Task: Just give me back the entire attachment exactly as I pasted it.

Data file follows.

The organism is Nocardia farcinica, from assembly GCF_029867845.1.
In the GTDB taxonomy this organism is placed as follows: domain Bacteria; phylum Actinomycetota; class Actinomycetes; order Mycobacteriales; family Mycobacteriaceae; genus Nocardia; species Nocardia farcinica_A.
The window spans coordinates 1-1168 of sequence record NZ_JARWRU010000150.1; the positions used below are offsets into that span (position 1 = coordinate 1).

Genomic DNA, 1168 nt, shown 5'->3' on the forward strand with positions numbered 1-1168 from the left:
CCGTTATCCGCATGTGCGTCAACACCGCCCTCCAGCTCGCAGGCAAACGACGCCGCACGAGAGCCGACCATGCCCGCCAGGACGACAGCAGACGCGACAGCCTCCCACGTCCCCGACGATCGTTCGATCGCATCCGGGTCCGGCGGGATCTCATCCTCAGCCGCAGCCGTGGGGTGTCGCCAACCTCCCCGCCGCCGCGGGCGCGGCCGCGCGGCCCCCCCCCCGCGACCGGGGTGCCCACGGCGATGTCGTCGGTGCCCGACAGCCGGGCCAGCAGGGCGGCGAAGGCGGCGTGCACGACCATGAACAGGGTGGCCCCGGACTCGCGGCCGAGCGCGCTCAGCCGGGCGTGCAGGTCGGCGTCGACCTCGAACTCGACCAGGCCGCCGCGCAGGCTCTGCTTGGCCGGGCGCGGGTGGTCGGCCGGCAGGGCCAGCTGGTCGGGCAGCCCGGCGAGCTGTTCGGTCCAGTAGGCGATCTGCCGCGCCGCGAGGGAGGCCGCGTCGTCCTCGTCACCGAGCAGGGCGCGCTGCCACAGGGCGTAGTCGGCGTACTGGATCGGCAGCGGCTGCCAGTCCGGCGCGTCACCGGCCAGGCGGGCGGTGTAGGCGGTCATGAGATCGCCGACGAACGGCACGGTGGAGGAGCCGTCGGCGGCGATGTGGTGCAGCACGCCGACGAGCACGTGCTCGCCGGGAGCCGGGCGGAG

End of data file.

The organism is Nocardia farcinica, from assembly GCF_029867845.1.
In the GTDB taxonomy this organism is placed as follows: domain Bacteria; phylum Actinomycetota; class Actinomycetes; order Mycobacteriales; family Mycobacteriaceae; genus Nocardia; species Nocardia farcinica_A.
The window spans coordinates 1-1168 of sequence record NZ_JARWRU010000150.1; the positions used below are offsets into that span (position 1 = coordinate 1).

Genomic DNA, 1168 nt, shown 5'->3' on the forward strand with positions numbered 1-1168 from the left:
CCGTTATCCGCATGTGCGTCAACACCGCCCTCCAGCTCGCAGGCAAACGACGCCGCACGAGAGCCGACCATGCCCGCCAGGACGACAGCAGACGCGACAGCCTCCCACGTCCCCGACGATCGTTCGATCGCATCCGGGTCCGGCGGGATCTCATCCTCAGCCGCAGCCGTGGGGTGTCGCCAACCTCCCCGCCGCCGCGGGCGCGGCCGCGCGGCCCCCCCCCCGCGACCGGGGTGCCCACGGCGATGTCGTCGGTGCCCGACAGCCGGGCCAGCAGGGCGGCGAAGGCGGCGTGCACGACCATGAACAGGGTGGCCCCGGACTCGCGGCCGAGCGCGCTCAGCCGGGCGTGCAGGTCGGCGTCGACCTCGAACTCGACCAGGCCGCCGCGCAGGCTCTGCTTGGCCGGGCGCGGGTGGTCGGCCGGCAGGGCCAGCTGGTCGGGCAGCCCGGCGAGCTGTTCGGTCCAGTAGGCGATCTGCCGCGCCGCGAGGGAGGCCGCGTCGTCCTCGTCACCGAGCAGGGCGCGCTGCCACAGGGCGTAGTCGGCGTACTGGATCGGCAGCGGCTGCCAGTCCGGCGCGTCACCGGCCAGGCGGGCGGTGTAGGCGGTCATGAGATCGCCGACGAACGGCACGGTGGAGGAGCCGTCGGCGGCGATGTGGTGCAGCACGCCGACGAGCACGTGCTCGCCGGGAGCCGGGCGGAG